Our experiences, especially our failures, are our best teachers. When we find ourselves in undesirable situations, we often wish we had a redo button. But when you cannot hit redo, how do you identify the problem so that next time your outcome will be different? In my experience,when I’m faced with communication barriers, unintentional problems can have serious repercussions.

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10 life lessons from web design trends

by Jared Rendell
follow me on Twitter: 

Growing up, I was a science and math kid. I liked the facts, the memorization, even the tests. I liked the clear cut, yes or no, A + B = C answers. This seemed to bring me two things: decent grades, and the ability to check out of any creative thinking.  In college, a slow shift started without me knowing. My favorite class was my anatomy class, where one thing connects to another thing. Sounds cut and dry (no pun intended… maybe), but all of a sudden I found myself looking at the big picture of how and why the pieces fit together. I was thinking about connectivity, relationships, pathways, and purpose. I was design thinking. Fast forward a few years, and to my surprise I’m spending time outside of my day job designing websites for bloggers, churches, small business, and nonprofits.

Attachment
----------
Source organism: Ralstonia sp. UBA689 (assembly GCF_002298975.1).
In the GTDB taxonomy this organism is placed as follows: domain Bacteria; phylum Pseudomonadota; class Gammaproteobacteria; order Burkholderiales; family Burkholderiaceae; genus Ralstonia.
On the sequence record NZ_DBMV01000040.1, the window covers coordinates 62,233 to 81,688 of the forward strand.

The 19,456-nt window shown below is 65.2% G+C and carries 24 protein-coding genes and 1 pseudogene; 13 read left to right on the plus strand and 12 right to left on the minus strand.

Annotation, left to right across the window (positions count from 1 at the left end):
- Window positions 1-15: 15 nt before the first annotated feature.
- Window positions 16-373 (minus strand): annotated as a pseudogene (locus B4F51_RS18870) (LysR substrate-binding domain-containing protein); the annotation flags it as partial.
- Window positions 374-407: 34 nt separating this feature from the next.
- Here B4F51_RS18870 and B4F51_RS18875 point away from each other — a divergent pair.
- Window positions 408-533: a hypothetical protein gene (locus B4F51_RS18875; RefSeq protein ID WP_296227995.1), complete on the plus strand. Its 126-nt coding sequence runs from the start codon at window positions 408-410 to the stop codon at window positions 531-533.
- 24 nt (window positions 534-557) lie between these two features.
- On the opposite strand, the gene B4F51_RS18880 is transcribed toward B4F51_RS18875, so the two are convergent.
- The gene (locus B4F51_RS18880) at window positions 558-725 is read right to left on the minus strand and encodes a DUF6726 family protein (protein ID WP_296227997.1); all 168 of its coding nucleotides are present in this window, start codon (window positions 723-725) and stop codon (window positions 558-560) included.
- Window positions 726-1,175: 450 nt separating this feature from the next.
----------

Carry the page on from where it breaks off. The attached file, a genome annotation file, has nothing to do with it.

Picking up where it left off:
Truth: technology is changing faster than we are, so maybe it has a few things to teach us. Here are a few things happening in web design lately, some thoughts on what they teach us about the world, and ourselves.

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Passion + your job: Breakfast of Champions with Lisa Lane

 by Julie Marquardt

We have been looking for our “passion” since high school. Our counselors said things like, “follow your heart,” “what do you think will make you happy,” or the ever favorite “where do you see yourself in 10 years?” If you were like me, you changed your major three times, ended up majoring in history, and learned more about what your passion was by the leadership positions you took, clubs you joined, and the people you met along the way.